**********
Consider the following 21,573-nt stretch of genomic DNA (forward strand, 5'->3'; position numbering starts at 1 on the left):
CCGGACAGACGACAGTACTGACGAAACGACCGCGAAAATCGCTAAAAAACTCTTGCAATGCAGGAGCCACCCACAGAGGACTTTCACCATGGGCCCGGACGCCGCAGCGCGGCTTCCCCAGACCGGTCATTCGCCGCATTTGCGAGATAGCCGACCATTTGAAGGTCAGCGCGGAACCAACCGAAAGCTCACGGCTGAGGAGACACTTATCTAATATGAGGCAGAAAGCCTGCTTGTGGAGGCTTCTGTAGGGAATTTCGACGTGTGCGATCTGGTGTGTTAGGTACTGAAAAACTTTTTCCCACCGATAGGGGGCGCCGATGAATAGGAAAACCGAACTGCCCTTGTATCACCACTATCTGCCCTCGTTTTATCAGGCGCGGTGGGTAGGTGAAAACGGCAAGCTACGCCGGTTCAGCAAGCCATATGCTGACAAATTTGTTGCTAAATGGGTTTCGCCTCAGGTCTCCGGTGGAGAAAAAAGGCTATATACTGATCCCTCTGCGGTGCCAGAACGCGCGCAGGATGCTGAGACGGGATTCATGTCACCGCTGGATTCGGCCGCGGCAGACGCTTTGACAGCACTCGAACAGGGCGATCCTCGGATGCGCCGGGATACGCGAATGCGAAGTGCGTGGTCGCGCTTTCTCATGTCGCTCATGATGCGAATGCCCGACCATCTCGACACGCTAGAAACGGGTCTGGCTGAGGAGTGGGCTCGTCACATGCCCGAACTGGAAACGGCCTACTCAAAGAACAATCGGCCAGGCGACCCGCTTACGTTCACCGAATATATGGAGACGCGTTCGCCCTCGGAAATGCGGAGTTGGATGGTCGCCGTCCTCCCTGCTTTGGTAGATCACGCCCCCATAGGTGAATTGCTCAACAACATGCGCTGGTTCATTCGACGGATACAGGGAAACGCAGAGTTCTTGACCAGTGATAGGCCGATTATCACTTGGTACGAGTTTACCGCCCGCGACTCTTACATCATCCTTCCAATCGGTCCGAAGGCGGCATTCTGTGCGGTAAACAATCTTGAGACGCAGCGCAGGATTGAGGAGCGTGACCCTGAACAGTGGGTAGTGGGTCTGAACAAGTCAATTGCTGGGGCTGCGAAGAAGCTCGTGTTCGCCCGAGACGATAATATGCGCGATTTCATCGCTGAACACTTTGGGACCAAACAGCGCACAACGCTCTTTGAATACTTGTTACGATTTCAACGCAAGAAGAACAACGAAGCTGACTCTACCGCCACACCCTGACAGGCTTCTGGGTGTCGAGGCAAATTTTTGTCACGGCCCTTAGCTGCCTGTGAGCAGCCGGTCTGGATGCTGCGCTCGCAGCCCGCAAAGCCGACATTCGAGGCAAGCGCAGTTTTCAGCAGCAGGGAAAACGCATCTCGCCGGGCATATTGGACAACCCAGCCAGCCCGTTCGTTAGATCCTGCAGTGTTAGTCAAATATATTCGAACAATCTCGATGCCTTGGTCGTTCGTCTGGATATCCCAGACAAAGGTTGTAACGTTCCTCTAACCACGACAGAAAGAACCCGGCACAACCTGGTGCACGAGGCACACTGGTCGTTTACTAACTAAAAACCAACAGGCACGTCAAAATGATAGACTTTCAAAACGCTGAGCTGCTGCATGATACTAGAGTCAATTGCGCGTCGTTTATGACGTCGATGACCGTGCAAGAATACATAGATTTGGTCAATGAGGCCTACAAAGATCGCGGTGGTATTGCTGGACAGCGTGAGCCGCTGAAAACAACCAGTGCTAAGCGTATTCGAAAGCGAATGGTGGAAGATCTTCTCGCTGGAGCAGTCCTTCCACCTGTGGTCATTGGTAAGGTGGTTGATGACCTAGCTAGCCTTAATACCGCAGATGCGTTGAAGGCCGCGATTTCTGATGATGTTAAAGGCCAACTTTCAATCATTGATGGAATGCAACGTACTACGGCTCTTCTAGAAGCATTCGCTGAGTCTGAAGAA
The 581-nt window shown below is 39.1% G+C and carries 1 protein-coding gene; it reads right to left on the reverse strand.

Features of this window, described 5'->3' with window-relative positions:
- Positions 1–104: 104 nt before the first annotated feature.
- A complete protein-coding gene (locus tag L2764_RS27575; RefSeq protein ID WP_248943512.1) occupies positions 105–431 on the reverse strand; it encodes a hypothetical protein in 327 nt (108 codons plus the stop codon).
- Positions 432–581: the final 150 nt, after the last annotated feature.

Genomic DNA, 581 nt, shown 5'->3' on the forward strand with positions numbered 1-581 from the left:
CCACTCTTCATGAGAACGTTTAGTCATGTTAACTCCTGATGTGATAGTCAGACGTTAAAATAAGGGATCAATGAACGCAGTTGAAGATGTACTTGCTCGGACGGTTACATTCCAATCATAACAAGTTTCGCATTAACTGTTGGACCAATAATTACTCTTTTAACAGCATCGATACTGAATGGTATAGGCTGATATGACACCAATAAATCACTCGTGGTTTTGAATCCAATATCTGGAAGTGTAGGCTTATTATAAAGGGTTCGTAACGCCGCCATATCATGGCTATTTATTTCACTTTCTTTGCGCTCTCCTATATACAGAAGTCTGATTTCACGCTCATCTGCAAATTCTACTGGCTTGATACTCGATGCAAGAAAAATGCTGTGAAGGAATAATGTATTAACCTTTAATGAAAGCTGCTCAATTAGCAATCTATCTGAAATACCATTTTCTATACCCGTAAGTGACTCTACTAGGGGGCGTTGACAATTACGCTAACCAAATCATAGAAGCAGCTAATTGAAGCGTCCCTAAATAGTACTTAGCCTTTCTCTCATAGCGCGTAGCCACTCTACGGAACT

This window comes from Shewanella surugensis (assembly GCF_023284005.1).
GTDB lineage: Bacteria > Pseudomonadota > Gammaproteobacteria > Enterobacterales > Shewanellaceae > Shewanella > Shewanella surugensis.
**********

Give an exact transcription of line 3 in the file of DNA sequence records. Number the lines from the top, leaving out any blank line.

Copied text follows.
The 581-nt window shown below is 39.1% G+C and carries 1 protein-coding gene; it reads right to left on the reverse strand.